Herbs that Calm Guide

Creating Abundance

project spotlights Jan 13, 2021

Project Spotlight: Community Servings
This past spring I had the opportunity to work with Community Servings to design and plant an herb garden at the entrance of their new building in Jamaica Plain. As a not-for-profit food and nutrition program, Community Servings serves individuals and families living with critical and chronic illnesses throughout Massachusetts. In addition to creating and distributing appealing, nutritious meals to clients, families and caregivers, Community Servings does significant work in food and health policy, job training, nutrition education and local food initiatives.

The herb garden was the idea and vision of David Waters, Community Servings CEO. As a gardener himself, he feels that having a garden as part of a landscape is really important, and notes that people don’t always make the connection between plants in the ground as plants we eat. Given the organization’s mission, the herb garden represents thriving and healthy food while welcoming staff, visitors and volunteers. “Community Servings is about beautiful food and healthy eating; using food in the context of health care,” David says. The new herb garden is a representation of what the organization is about, and he says “it makes me smile every time I walk by it.” 
The outlines of the five beds were drawn into the plans for the new building and landscape, so as an herbalist and garden designer, I got to focus on the best part: the plants!  Each bed has a theme and the plants are based on input and requests from the culinary staff as well as David’s overall vision of a lush, inviting, healthy looking garden.  

The “evergreen” plot has culinary herbs such as sage, thyme, oregano, parsley, and rosemary, the adjacent mint plot has many varieties of mints, planted within pots underground to keep from spreading, anise hyssop, tarragon and lemon balm. The “flower-power” bed, nearest to the front entrance, hosts some rose, bee balm, violet, and wintergreen.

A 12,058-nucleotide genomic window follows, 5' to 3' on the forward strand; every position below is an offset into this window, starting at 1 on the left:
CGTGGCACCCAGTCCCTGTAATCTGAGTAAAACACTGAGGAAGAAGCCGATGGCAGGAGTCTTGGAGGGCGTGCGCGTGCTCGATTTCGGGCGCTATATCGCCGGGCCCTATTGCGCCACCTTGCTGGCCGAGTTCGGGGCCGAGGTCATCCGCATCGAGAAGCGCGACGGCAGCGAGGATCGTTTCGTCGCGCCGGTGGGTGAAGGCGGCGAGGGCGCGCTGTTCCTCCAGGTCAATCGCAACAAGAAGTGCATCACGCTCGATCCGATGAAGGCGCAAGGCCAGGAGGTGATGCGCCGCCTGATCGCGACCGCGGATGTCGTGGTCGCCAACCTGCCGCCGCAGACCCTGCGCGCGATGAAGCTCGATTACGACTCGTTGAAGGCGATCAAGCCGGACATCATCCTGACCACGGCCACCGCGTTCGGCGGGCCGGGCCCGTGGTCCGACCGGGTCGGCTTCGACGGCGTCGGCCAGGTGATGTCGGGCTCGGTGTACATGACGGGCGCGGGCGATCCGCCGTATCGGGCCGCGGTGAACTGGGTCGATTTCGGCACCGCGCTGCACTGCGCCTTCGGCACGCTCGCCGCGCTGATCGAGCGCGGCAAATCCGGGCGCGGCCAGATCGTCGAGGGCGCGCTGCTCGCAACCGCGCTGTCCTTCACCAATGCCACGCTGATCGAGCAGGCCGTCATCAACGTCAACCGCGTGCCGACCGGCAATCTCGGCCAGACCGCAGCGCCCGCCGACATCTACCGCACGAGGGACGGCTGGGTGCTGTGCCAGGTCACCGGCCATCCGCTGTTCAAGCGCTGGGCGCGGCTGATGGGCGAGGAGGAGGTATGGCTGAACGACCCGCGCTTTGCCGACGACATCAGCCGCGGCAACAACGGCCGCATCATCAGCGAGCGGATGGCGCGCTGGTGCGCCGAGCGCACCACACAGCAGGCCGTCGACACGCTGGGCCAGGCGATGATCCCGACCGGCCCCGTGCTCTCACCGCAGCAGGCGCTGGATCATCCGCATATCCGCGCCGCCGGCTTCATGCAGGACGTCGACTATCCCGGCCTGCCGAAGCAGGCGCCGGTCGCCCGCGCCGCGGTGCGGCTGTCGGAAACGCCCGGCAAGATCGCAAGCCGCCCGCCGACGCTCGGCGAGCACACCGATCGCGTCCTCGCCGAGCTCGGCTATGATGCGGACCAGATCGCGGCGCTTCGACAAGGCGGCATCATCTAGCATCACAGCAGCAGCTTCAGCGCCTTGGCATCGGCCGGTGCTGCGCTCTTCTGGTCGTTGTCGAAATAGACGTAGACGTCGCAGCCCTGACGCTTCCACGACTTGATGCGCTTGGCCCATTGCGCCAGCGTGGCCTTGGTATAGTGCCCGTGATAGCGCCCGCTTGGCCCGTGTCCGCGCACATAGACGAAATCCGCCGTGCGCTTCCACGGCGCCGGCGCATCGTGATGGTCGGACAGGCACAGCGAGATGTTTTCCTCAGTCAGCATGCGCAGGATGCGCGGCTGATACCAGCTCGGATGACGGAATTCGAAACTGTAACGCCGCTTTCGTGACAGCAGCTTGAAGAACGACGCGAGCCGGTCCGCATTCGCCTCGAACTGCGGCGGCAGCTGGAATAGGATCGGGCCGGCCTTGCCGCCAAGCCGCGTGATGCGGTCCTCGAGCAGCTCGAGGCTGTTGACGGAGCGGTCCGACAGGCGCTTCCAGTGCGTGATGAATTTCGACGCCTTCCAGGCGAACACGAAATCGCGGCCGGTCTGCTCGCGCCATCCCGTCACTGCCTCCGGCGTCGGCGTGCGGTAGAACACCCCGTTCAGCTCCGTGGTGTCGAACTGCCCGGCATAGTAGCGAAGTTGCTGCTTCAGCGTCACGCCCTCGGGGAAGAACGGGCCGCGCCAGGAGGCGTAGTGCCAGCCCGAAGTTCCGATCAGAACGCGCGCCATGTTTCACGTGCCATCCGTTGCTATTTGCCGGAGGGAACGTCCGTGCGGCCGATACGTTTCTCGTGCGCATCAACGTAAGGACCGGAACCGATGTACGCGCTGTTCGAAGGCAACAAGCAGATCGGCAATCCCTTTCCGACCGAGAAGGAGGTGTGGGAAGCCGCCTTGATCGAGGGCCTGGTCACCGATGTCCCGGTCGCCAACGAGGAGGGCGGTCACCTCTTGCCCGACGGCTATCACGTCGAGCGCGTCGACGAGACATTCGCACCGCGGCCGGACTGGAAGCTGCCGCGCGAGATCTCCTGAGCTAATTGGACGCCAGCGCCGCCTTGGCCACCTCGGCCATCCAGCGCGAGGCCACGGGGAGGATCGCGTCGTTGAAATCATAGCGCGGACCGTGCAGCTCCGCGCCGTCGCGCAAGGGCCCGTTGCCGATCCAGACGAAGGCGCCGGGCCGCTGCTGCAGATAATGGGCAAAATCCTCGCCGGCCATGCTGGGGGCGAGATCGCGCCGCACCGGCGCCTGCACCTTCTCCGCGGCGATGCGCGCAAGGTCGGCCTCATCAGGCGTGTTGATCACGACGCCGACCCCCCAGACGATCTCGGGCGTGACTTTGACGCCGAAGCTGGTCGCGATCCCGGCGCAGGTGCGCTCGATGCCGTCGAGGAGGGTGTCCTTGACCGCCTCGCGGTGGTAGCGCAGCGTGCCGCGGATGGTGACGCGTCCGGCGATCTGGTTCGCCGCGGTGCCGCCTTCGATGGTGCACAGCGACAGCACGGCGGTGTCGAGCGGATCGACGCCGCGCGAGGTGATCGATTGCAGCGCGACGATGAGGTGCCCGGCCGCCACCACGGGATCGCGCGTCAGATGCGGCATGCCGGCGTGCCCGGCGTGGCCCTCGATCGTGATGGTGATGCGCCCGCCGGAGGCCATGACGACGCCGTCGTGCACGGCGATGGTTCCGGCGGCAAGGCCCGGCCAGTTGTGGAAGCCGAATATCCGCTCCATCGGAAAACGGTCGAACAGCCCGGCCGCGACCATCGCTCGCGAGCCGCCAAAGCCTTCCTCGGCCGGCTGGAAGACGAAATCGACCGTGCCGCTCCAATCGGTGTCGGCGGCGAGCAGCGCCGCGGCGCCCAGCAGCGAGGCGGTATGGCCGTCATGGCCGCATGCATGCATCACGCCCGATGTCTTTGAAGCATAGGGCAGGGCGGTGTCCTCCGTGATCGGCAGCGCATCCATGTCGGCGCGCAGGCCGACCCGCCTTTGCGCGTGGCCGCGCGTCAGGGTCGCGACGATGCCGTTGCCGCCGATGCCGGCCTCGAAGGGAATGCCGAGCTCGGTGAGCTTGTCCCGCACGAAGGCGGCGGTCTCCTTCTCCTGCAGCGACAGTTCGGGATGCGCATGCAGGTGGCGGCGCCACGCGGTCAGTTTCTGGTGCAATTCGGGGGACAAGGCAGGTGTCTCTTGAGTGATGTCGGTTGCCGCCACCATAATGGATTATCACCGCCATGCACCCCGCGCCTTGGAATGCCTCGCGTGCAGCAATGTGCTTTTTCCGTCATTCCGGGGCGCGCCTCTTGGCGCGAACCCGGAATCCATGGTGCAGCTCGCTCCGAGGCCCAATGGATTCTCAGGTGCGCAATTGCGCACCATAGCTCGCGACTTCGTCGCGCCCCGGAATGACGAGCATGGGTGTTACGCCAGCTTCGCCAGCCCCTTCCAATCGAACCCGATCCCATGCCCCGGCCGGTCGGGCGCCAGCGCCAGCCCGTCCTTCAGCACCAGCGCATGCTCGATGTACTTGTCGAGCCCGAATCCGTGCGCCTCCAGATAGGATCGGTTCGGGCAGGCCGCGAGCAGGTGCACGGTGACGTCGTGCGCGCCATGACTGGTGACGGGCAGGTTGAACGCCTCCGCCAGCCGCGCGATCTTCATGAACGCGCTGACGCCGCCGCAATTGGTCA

The other two plots are a mix of annuals with some perennial borders: many varieties of peppers including lunchbox, jalapeño, and cayenne, and several types of basil: purple, thai basil, and sweet basil. Lemongrass plants echo the grasses of the surrounding landscape, along with chives, onions and holy basil. Bearberry, sedum, and creeping thyme create borders or ground cover for the stepping stones winding throughout the gardens in the shape of a C and an S, for Community Servings.
The beds also sit below the new teaching kitchen, which houses a job-training program for those seeking careers in the food service industry who face barriers to employment.  

 I was amazed when I spoke with Community Servings Executive Chef Brian Hillmer, who said that before the herb garden was planted, they would purchase about 15 pounds of fresh herbs per week. Now, the kitchen primarily sources fresh herbs from the garden on site, during the growing season. “It is inspirational to become more of a closed circuit of an operation; not just consuming but also producing,” Brian said. Having a garden on site, there is a sense of “taking care of what is taking care of us.”

I have been astonished at the abundance created in this garden in just the first season. I am always amazed by the simplicity and abundance of plants, what struggles, what thrives each year. It’s different from season to season, a beautiful folding in and out of rebirth, growth, fruiting and flowering, receding and returning to earth again. As an herbalist, gardener, educator and designer, I love to foster connection between people and plants. This garden represents this connection very immediately – whatever is harvested is being used for healthy, nutritious meals.

In addition, the garden sits between the entrance of the new building and a walkway from the street to the train station, so the surrounding community can view the garden as it grows throughout the season. During the warmer months, kitchen staff can now go to the garden to harvest fresh herbs as needed.

 “We are intentionally seeking out a better product, and to have a better system to serve clients,” Chef Brian Hillmer said. “We want to provide something exceptional…the herb garden is an example of that.”

Varieties of Basil and Peppers:

Sage & Thyme, in the Evergreen plot: